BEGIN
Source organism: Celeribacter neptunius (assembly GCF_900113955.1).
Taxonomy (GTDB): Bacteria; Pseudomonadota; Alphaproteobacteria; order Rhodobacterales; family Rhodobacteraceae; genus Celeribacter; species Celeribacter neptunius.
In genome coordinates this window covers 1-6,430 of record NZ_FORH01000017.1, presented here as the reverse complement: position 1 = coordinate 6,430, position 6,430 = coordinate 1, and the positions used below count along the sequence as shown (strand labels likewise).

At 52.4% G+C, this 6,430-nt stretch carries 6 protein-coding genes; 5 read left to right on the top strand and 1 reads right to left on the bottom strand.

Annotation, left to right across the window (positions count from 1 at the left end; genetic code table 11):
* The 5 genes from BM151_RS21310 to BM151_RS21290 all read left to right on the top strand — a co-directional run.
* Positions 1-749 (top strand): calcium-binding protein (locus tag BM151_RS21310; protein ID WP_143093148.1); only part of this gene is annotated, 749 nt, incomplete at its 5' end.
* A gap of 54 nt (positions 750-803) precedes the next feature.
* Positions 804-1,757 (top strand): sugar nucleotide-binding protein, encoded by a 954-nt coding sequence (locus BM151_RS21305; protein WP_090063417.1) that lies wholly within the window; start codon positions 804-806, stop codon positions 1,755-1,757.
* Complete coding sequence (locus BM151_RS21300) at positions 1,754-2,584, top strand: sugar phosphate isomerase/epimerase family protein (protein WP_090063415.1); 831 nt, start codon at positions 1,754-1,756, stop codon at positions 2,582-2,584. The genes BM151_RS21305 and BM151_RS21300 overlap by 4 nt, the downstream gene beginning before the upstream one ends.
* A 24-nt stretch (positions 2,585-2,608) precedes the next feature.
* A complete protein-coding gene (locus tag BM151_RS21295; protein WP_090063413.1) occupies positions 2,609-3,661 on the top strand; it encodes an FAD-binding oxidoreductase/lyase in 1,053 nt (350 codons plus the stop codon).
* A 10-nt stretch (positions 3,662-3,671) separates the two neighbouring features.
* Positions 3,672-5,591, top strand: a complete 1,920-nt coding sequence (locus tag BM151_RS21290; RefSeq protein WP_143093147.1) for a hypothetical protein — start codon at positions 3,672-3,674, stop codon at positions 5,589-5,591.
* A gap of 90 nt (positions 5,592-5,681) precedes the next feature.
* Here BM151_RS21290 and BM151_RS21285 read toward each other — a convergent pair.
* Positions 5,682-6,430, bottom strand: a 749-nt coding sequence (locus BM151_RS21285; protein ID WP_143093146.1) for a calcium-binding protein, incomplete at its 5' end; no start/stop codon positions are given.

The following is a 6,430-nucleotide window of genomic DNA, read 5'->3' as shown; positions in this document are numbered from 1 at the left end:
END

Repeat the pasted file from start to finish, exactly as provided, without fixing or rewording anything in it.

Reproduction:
Source organism: Celeribacter neptunius (assembly GCF_900113955.1).
Taxonomy (GTDB): Bacteria; Pseudomonadota; Alphaproteobacteria; order Rhodobacterales; family Rhodobacteraceae; genus Celeribacter; species Celeribacter neptunius.
In genome coordinates this window covers 1-6,430 of record NZ_FORH01000017.1, presented here as the reverse complement: position 1 = coordinate 6,430, position 6,430 = coordinate 1, and the positions used below count along the sequence as shown (strand labels likewise).

At 52.4% G+C, this 6,430-nt stretch carries 6 protein-coding genes; 5 read left to right on the top strand and 1 reads right to left on the bottom strand.

Annotation, left to right across the window (positions count from 1 at the left end; genetic code table 11):
* The 5 genes from BM151_RS21310 to BM151_RS21290 all read left to right on the top strand — a co-directional run.
* Positions 1-749 (top strand): calcium-binding protein (locus tag BM151_RS21310; protein ID WP_143093148.1); only part of this gene is annotated, 749 nt, incomplete at its 5' end.
* A gap of 54 nt (positions 750-803) precedes the next feature.
* Positions 804-1,757 (top strand): sugar nucleotide-binding protein, encoded by a 954-nt coding sequence (locus BM151_RS21305; protein WP_090063417.1) that lies wholly within the window; start codon positions 804-806, stop codon positions 1,755-1,757.
* Complete coding sequence (locus BM151_RS21300) at positions 1,754-2,584, top strand: sugar phosphate isomerase/epimerase family protein (protein WP_090063415.1); 831 nt, start codon at positions 1,754-1,756, stop codon at positions 2,582-2,584. The genes BM151_RS21305 and BM151_RS21300 overlap by 4 nt, the downstream gene beginning before the upstream one ends.
* A 24-nt stretch (positions 2,585-2,608) precedes the next feature.
* A complete protein-coding gene (locus tag BM151_RS21295; protein WP_090063413.1) occupies positions 2,609-3,661 on the top strand; it encodes an FAD-binding oxidoreductase/lyase in 1,053 nt (350 codons plus the stop codon).
* A 10-nt stretch (positions 3,662-3,671) separates the two neighbouring features.
* Positions 3,672-5,591, top strand: a complete 1,920-nt coding sequence (locus tag BM151_RS21290; RefSeq protein WP_143093147.1) for a hypothetical protein — start codon at positions 3,672-3,674, stop codon at positions 5,589-5,591.
* A gap of 90 nt (positions 5,592-5,681) precedes the next feature.
* Here BM151_RS21290 and BM151_RS21285 read toward each other — a convergent pair.
* Positions 5,682-6,430, bottom strand: a 749-nt coding sequence (locus BM151_RS21285; protein ID WP_143093146.1) for a calcium-binding protein, incomplete at its 5' end; no start/stop codon positions are given.

The following is a 6,430-nucleotide window of genomic DNA, read 5'->3' as shown; positions in this document are numbered from 1 at the left end: